Do not reject anything because it is new or strange, and do not sneer nor jeer at what comes from the Lord, for if we do, we endanger our salvation. It is given to us, as agents, to choose or refuse, as brother S. W. Richards has set before you, but we are agents within limits, if it were not so there would be no law.
There are limits to agency, and to all things and to all beings, and our agency must not infringe upon that law. A man must choose life or death, and if he chooses death he will find himself abridged, and that the agency which is given to him is so bound up that he cannot exercise it in opposition to the law, without laying himself liable to be corrected and punished by the Almighty.
A man can dispose of his agency or of his birth-right, as did Esau of old, but when disposed of he cannot again obtain it; consequently, it beho[o]ves us to be careful, and not forfeit the agency that is given to us. The difference between the righteous and the sinner, eternal life or death, happiness or misery, is this, to those who are exalted there are no bounds or limits to their privileges, their blessings have a continuation, and to their kingdoms, thrones, and dominions, principalities, and powers there is no end, but they increase through all eternity; whereas, those who reject the offer, who despise the proffered mercies of the Lord, and prepare themselves to be banished from His presence, and to become companions of the devils, have their agency abridged immediately, and bounds and limits are put to their operations.
The power of the devil is limited; the power of God is unlimited; therefore let us be cautious how we use our liberty and agency, and be careful to choose that which is good and right before the Lord, and then our exaltation is sure.
I now wish to say a few words concerning your meeting house. When brother Geo. A. Smith concluded to make his home here, for a little while, we thought we would erect an old-fashioned meeting house, believing that it would look so good; and we thought to have a bell put in the belfry, and I believe that the foundation for such a building was commenced three years ago.
I was just thinking what a smart people dwell here; three years ago they threw out a few shovels full of earth, to prepare for a foundation, and at that the labor ended. I was talking to some of the brethren about it to-day, and was wondering, if I were to come here to live this summer, whether I could not get this meeting house built; I think that I have lightning enough to accomplish it. Tell the people what I wanted, and they would come with the timber, and the adobies would be piled up, and the building finished.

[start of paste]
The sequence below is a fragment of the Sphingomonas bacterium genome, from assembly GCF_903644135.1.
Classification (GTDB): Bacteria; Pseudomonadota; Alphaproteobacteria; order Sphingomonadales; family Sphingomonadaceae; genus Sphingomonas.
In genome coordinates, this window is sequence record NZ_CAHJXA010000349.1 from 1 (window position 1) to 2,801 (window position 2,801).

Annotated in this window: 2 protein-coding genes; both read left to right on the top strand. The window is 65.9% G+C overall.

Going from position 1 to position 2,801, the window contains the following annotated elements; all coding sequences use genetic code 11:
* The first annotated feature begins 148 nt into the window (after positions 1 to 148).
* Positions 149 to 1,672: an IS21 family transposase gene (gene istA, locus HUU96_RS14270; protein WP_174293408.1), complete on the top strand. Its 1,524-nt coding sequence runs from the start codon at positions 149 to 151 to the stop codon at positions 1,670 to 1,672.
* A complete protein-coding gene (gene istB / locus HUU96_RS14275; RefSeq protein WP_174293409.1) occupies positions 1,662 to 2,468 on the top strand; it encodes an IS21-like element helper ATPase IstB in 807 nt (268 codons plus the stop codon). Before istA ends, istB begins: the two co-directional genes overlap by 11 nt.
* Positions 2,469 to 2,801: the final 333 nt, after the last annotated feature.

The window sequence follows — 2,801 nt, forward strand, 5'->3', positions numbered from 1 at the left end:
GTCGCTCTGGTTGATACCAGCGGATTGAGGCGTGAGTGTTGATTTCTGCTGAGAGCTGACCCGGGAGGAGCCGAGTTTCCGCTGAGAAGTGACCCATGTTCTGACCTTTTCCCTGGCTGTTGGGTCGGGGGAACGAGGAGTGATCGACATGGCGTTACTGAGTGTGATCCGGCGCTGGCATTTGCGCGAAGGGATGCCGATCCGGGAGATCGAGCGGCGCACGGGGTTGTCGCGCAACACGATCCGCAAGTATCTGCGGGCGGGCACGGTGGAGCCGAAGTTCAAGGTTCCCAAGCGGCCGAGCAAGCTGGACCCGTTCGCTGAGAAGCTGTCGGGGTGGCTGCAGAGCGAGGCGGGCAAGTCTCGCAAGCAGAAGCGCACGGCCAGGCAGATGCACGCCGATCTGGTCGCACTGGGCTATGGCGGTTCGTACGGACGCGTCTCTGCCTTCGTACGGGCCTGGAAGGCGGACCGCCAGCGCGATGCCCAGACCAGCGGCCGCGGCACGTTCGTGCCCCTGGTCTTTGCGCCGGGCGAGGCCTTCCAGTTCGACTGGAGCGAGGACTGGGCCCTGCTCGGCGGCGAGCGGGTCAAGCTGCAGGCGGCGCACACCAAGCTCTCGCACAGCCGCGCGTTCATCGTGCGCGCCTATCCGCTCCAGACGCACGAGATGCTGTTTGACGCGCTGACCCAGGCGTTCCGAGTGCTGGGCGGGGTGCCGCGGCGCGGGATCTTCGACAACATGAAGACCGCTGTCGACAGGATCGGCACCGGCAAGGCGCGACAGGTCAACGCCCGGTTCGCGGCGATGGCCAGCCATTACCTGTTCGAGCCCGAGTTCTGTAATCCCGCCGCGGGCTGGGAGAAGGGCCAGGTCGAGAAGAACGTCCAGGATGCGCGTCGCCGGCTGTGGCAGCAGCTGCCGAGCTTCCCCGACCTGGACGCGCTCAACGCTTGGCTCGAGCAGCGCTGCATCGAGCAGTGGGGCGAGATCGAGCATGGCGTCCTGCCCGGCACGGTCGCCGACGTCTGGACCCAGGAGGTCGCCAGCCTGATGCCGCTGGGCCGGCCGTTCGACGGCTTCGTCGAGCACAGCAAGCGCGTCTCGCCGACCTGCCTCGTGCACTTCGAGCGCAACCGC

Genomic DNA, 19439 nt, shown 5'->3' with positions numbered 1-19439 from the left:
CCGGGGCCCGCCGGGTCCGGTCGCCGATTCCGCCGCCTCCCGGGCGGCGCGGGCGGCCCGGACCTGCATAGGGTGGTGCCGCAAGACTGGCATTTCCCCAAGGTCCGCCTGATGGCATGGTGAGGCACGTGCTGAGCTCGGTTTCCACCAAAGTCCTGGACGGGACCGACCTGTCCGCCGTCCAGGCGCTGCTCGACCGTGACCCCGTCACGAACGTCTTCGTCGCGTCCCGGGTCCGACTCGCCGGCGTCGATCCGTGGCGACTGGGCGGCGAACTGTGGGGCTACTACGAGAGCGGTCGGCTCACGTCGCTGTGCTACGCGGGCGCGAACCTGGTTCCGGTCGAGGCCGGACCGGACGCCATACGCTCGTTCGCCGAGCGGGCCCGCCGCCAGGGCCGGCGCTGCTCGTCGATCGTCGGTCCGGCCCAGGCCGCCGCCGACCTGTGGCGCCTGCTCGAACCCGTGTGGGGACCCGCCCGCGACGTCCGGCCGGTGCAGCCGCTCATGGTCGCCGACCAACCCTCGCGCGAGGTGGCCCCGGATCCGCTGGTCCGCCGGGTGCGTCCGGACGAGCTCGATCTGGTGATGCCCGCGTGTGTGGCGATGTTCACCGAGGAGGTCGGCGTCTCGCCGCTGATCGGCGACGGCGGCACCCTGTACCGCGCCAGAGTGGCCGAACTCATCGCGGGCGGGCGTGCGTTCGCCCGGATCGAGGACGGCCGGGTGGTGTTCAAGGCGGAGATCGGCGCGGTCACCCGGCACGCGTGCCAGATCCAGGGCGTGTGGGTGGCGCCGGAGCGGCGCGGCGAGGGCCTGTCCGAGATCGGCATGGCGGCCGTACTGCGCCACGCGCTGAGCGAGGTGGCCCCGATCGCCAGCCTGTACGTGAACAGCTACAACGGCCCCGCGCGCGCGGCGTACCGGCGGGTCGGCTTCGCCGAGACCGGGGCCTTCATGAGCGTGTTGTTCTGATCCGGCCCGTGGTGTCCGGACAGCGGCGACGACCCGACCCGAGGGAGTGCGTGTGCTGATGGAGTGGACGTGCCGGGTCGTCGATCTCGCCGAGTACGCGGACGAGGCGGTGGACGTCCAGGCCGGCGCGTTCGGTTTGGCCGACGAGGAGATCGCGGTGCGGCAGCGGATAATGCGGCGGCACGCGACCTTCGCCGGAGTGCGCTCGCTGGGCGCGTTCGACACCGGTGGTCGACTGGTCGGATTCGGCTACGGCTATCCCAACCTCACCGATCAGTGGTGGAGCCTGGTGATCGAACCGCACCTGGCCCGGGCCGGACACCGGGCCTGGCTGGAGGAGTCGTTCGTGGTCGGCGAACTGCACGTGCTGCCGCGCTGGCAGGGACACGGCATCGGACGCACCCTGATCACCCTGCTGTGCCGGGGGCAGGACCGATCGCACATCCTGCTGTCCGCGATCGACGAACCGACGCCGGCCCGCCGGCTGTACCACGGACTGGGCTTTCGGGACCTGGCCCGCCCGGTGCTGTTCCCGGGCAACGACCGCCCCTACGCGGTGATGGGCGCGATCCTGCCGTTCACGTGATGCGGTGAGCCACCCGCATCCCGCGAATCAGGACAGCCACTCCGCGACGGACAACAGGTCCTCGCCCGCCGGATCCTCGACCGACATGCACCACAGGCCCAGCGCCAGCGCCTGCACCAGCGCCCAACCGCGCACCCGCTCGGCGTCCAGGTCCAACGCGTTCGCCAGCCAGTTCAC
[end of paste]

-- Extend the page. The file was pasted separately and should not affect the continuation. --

But I wish to tell you how it can be done without my coming here, that is, if you have a man here in whom you have confidence, though I do not know whether there is a man in this settlement that you have confidence in, but if there is such a man, you can come out every Saturday and work at erecting this meeting house. Draw together the sand and lime, the timber and all the other materials, then employ the masons and carpenters for two or three months, and the house will be completed.
If this had been done you would have had a good meeting house, and, at least, been just as well off as you are now, and I think that you would have greatly increased the value of your property and been better off.
Has the house stopped because there is not a man here who knows how to do the work, or what is the cause? I think that there are men here who know how to do all the work. If you wish to know my mind, I say, haul the materials together, employ men to lay the stone and adobies, to cut the timber, and to put on the shingles, and if I were you I would go right to work and do it; and if you will, we will come and preach to you at the dedication.
Before the commencement of this conference, I ought to have come here with as many of the Twelve and other brethren as I could have handily picked up, and to have held prayer meetings for two or three weeks, in all the Wards of this City; then I think you would have heard something that you will not now hear.
I do not feel that there is any requirement in this congregation for fresh teachings, or new revelations, if I am mistaken, all right. I do not believe that all the brethren pray in their families, or in secret, and I do not believe that all the women are strict enough in their families, for the spirit of the Gospel should be as a constant flowing stream. True, I have not yet heard a man speak here but what has given you good, yes, the best of teaching, and first-rate discourses and ideas, and all has been systematical and calculated to draw us to the line.
Still I hope that you and I will get warmed up, and that the fire of the Spirit will burn in our hearts so that we may be refreshed.
We will now bring the meeting to a close.